Drugs are usually medicinal substances that come in a variety of forms; pills, capsules, powders, liquids and pastes. They are chemical concoctions or refined natural products that are used for specific purposes ranging from relieving headaches to stopping the heart. Most are supplied under control, either by doctors' prescriptions, or by government-controlled sale. Some, however, are illegal and pose a danger to users.
Drugs are generally classified as either:
PRESCRIPTION DRUGS, require a doctor's authority to purchase them. They are drugs to which the relevant government authority has given a `Schedule Number', indicating the toxicity or cautionary usage of the substance. Most prescription drugs are at least `Schedule 4', and range up to `Schedule 8' which are dangerous narcotic-based drugs. The associated (usually typewritten) label, indicating that a pharmacist has dispensed them readily identifies prescription drugs. Some common examples are; `Valium', `Normison', and `Anginine'.
NON-PRESCRIPTION DRUGS are those which may be purchased without prescription. They consist of headache compounds, cough elixirs, and similar mild medications, and can be purchased at virtually any chemist or retail outlet. Common examples are; `Panadol', `Aspro', `Vick's Cough Syrup', alcohol, and nicotine (cigarettes).
ILLICIT DRUGS are drugs that are imported, grown or manufactured illegally. All illicit drugs are dangerous and usually imply a degree of dependence, or in some cases, addiction. Examples are; heroin, cocaine, amphetamines, `ecstasy', marijuana, and LSD.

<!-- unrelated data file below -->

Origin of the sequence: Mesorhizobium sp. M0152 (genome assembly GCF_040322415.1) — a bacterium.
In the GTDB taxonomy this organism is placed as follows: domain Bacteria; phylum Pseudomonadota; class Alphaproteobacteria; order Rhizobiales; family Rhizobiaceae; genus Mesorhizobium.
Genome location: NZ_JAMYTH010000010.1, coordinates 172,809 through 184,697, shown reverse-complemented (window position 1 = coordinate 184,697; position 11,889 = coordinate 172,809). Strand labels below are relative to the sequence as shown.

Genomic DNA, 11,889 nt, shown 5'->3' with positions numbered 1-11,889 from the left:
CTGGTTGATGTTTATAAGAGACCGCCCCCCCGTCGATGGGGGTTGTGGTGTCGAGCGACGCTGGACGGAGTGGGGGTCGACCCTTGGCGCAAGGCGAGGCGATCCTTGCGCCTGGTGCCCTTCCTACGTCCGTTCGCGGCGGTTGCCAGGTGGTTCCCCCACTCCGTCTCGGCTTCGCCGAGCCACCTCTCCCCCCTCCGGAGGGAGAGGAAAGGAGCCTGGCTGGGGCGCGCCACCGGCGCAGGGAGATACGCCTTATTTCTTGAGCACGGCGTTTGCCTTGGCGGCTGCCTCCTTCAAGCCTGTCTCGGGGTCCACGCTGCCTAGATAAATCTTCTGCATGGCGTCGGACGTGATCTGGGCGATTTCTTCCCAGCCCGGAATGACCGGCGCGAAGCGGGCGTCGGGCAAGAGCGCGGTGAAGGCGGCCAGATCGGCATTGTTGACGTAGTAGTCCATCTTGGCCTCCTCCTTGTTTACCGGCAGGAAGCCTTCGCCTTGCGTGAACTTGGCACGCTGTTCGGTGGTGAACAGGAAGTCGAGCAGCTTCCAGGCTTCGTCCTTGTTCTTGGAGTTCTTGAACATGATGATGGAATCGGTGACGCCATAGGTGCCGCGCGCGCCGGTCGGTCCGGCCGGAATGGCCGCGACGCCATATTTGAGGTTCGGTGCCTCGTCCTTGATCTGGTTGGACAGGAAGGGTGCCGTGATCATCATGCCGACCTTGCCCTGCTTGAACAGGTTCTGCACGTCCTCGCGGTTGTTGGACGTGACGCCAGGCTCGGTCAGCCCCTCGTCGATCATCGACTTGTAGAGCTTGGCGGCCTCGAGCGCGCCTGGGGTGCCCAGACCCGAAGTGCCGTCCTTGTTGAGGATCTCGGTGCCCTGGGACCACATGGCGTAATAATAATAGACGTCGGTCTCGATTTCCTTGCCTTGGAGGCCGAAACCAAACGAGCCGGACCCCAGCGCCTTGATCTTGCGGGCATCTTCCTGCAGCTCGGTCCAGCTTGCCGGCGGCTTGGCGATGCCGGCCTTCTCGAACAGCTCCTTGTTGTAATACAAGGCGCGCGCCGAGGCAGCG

All drugs, even non-prescription drugs, are dangerous when taken as an overdose. Many people have suffered severe renal and kidney impairment from ingesting an overdose of what they considered to be an innocuous drug. As an example, Paracetamol (`Panadol', `Panadeine') is an excellent analgesic if taken as directed, but is particularly dangerous, even fatal, if taken as an overdose.
Using another person's medication is also a very dangerous practice. Elderly people are at risk of accidental overdose due to memory lapses, and unsupervised children are also potential risks.
· evidence of empty containers, suicide notes, etc
· altered level of consciousness
· slurred speech
· depressed respirations
· slow pulse, or alternatively, rapid, weak pulse
· irrational behaviour
· 'pin-point' pupils (narcotics)
· injection (`track') marks on arms, behind knees, thighs, and groin
· respiratory/cardiac arrest
· treat as for poisoning
· urgent ambulance transport
· psychological support
· resuscitation as required
· be aware of Hepatitis B/C and HIV
The first aid provider should be aware that care and treatment may not be restricted to the chemical effects of drugs, but psychological disturbances and trauma are also associated with drug abuse and overdose. Certain amphetamines and cocaine cause delusions and behavioural problems, which can lead to self-inflicted injury or inadvertent serious trauma. Overdosing on alcohol (drunkenness) is also an example of potentially injurious behaviour.